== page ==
“We are a winter-sport city and powerhouse building on that legacy of 88.”
Ribeiro said since those games, Calgary has hosted over 220 world cups or championships in a variety of winter sports. “The notion that the IOC has directed that for 30 years I think is just not accurate,” he said, adding that the sports and facilities are well-used by Calgarians.
“It is something that young people in all corners of the city can aspire to. There are public offerings like public skates, et cetera, subsidized programming through Winsport for 20,000 children a year, these are important. If folks want to tell you that Calgary doesn’t benefit from these and somehow someone in Europe is I think is just not factually accurate. It would cost us far more without a bid to maintain and upgrade these facilities for 30-40 years than without. I think that’s the essential point.”
WATCH: Calgary 2026 Debate: Venues
Waite maintains the games are not accessible for all Calgarians and most people would be watching the games on TV anyway and not actually attending them.
“My day job is running an agency that serves families with disabilities… and none of them are accessing any those venues because they can’t afford them. It is not true that those venues are accessible to everybody and I would rather choose an investment path that serves more Calgarians like our brand new wonderful library.”
Ribeiro countered any lack of accessibility is just another reason we should push forward with an Olympic bid.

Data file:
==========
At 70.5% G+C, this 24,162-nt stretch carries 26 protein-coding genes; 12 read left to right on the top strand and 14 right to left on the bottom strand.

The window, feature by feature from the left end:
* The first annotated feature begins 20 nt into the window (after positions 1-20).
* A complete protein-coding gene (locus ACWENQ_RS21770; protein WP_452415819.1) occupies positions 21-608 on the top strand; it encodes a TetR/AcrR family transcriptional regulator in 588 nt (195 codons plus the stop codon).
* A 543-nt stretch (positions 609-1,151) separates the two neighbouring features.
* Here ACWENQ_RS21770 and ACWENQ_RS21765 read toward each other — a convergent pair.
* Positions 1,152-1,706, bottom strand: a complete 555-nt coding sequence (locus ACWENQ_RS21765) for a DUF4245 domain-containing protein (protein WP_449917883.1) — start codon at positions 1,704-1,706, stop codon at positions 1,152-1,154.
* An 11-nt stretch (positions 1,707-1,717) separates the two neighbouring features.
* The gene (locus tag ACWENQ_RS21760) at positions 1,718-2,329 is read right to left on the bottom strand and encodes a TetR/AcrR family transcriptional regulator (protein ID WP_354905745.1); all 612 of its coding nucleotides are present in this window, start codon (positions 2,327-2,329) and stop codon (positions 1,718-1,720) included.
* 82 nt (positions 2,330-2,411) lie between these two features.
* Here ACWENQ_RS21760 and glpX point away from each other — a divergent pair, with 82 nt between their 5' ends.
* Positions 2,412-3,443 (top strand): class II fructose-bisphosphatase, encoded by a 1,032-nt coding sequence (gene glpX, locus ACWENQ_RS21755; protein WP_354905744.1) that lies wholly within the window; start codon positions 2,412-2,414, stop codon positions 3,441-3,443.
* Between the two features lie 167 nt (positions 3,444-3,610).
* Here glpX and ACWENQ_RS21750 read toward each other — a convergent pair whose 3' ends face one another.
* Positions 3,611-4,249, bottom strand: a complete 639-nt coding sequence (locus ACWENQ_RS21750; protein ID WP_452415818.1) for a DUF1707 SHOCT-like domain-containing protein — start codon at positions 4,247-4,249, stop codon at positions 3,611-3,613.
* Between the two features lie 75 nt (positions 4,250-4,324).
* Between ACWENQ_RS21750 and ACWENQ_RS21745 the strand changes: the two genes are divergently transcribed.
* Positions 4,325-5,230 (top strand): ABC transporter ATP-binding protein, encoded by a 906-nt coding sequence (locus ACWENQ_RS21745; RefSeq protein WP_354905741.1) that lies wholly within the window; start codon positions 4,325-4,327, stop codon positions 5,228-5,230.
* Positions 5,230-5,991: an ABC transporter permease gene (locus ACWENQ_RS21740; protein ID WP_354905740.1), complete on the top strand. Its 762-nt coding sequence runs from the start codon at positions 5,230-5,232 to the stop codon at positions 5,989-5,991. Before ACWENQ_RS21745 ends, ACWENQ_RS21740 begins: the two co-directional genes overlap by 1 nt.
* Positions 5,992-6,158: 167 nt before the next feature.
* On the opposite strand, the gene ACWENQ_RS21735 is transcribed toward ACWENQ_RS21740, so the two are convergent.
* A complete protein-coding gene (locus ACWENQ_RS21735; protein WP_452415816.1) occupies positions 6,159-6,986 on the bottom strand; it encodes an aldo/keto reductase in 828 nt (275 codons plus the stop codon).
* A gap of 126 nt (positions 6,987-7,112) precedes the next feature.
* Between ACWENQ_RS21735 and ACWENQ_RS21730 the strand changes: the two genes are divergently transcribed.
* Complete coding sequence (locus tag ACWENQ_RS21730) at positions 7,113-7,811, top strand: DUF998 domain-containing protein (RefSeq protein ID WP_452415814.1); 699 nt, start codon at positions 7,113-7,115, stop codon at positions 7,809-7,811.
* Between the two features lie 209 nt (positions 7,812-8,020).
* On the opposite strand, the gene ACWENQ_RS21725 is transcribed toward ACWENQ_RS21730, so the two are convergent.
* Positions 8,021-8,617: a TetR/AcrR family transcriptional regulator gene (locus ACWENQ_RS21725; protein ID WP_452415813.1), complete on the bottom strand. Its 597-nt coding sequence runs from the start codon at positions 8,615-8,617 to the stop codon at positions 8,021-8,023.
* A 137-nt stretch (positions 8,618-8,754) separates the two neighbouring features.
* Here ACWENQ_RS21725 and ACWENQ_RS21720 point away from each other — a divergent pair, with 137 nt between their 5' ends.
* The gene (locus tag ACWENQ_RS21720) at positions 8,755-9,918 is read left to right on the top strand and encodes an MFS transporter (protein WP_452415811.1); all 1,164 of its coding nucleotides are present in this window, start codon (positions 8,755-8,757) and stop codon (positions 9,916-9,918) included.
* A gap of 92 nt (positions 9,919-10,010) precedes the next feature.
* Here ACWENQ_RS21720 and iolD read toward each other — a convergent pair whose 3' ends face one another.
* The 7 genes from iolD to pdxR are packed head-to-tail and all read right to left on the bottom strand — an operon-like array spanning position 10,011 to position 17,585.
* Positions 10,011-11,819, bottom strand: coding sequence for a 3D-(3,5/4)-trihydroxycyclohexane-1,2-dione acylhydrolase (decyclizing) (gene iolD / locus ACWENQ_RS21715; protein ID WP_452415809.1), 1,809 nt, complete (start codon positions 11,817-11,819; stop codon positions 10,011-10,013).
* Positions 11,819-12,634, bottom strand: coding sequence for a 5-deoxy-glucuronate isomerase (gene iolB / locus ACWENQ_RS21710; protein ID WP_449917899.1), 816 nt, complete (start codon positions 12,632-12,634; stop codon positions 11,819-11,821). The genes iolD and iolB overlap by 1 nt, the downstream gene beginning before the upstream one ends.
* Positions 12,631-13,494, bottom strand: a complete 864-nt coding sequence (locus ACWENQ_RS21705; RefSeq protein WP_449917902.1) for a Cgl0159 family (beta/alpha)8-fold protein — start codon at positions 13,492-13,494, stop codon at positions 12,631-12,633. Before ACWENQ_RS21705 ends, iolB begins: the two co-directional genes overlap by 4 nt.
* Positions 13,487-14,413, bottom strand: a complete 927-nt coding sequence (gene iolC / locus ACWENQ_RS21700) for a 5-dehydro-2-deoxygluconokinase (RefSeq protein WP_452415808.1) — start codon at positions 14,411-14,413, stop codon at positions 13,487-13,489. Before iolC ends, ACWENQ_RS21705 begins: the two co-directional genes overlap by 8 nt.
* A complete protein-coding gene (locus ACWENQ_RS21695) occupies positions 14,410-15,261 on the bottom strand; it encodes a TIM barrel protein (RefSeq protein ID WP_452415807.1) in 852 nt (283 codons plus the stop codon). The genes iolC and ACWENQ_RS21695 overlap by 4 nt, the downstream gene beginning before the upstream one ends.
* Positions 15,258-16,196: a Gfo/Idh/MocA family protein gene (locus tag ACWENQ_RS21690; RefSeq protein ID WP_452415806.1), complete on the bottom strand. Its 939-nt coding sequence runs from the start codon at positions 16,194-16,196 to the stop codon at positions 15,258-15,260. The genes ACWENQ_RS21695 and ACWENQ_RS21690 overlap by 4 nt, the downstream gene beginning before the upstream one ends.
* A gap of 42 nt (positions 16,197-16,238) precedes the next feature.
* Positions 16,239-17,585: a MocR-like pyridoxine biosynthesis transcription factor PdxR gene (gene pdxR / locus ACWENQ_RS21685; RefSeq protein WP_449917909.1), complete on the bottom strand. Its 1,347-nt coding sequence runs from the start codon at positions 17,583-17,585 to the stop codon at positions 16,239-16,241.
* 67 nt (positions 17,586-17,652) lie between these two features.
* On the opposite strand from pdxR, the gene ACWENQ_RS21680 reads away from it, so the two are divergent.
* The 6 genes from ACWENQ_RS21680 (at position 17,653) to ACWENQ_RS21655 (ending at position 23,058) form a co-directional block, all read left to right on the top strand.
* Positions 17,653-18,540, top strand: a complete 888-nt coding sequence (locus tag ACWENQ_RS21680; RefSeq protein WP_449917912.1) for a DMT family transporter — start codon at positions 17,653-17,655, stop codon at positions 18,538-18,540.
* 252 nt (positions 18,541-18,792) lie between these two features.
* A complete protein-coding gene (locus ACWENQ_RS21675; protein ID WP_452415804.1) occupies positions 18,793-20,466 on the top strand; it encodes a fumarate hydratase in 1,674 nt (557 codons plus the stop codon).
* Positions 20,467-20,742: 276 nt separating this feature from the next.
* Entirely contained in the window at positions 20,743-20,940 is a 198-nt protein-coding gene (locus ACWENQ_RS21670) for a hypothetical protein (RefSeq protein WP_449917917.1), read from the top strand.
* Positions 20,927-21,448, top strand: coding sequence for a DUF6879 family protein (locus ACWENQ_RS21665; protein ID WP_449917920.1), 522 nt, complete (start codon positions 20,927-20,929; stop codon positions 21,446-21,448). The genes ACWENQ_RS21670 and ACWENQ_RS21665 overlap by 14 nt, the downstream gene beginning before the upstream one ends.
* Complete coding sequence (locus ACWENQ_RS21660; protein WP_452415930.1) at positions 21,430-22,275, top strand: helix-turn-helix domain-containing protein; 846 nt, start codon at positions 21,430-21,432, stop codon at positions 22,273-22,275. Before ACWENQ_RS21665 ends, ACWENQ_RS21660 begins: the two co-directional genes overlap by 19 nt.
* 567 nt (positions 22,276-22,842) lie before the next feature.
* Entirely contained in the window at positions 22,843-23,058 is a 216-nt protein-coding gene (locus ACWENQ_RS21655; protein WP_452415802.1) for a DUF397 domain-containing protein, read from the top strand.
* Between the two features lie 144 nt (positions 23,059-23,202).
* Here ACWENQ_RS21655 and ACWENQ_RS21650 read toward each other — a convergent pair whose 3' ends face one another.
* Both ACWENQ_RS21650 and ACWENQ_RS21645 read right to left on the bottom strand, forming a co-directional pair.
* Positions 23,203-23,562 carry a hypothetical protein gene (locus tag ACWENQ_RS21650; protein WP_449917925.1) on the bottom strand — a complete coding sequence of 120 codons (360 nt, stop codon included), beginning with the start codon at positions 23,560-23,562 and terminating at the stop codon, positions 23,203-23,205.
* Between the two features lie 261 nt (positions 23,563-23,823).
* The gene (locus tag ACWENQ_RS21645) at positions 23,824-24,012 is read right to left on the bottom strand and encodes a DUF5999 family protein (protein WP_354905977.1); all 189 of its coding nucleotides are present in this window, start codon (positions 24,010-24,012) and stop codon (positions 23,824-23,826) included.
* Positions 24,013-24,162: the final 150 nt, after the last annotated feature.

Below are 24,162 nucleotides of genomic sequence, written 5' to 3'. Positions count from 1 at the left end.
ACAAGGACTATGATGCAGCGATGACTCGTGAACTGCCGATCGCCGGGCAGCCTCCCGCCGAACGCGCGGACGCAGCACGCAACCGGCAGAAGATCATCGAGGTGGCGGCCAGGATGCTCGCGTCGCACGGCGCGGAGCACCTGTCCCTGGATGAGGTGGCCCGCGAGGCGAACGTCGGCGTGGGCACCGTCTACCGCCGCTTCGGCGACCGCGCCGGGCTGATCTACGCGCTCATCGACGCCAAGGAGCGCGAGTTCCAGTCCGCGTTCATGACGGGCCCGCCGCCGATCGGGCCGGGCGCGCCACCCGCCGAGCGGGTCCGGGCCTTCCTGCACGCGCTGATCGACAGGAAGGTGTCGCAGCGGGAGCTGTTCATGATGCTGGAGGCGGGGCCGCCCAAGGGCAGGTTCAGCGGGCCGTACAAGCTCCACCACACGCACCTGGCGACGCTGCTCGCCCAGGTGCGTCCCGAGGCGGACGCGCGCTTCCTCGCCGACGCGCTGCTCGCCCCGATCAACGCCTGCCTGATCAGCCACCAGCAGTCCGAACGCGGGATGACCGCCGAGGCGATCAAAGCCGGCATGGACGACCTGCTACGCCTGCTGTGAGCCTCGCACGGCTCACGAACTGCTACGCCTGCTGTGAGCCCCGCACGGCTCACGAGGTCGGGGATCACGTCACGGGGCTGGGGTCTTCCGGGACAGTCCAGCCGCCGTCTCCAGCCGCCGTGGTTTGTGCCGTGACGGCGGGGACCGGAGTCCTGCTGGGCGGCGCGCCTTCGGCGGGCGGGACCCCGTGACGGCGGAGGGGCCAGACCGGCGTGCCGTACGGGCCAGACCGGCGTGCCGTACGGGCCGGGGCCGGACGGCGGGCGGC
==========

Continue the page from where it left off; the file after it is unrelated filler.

“Every single one of those venues is going to be made accessible with universal design principles… I think that we are renewing those venues specifically to address that need–to make sure they’re more inclusive not just for people with disabilities but for seniors who we know are experiencing social isolation, that can get them out of the house,” adding he doesn’t agree with the idea that venues and events are not just for “elites.”
As for the affordability of actually attending and watching events, Ribeiro said Calgary will be setting ticket prices. “Over 70 per cent of them will be under $142, over 30 per cent of them will be under $42. That’s cheaper than the average Flames game. The fact that this is going to be an inclusive games that appeals to a broad swath of people is something that’s going to be unique to Calgary. It’s set on our terms, from our community to serve as many people as possible.”
Waite shot back, saying hundreds of thousands of Calgarians will not benefit from hosting the games. “It’s just a fact,” she said. “Accessibility is not [just] a matter of physical accessibility it’s also cost. When you have even $20 entry fees or tickets, the families we support can’t afford that. You have to acknowledge that most Calgarians are not the ones that benefit, it truly is an elite event.”
Ribeiro said the economic, emotional, and social benefits still stand and the games would give people who need jobs.
WATCH: Calgary 2026 Debate: Economic benefits
3. Is there an economic benefit if Calgary and Calgarians were to host the Olympics?
“The hard facts say that the economic claims are overstated, that the jobs in a bid book tend to be overstated by ten times. And I get that, it’s a marketing document,” she said.
“Tourism in Vancouver in 2012 was less than in 2009 so they got a bump for a very short time. The benefits are overstated.”
Ribeiro said even in a modest estimate an Olympics would still be a “net positive” for the city. “I’ll remind everyone again: Chamber of Commerce of Calgary, Calgary Economic Development, Tourism Calgary, Canada West Foundation, Ernst and Young report, all came to the same conclusion… They all say it’s a net positive benefit for the economy. I think this is now the time we need to pursue that.”
Waite said those potential benefits are conditional.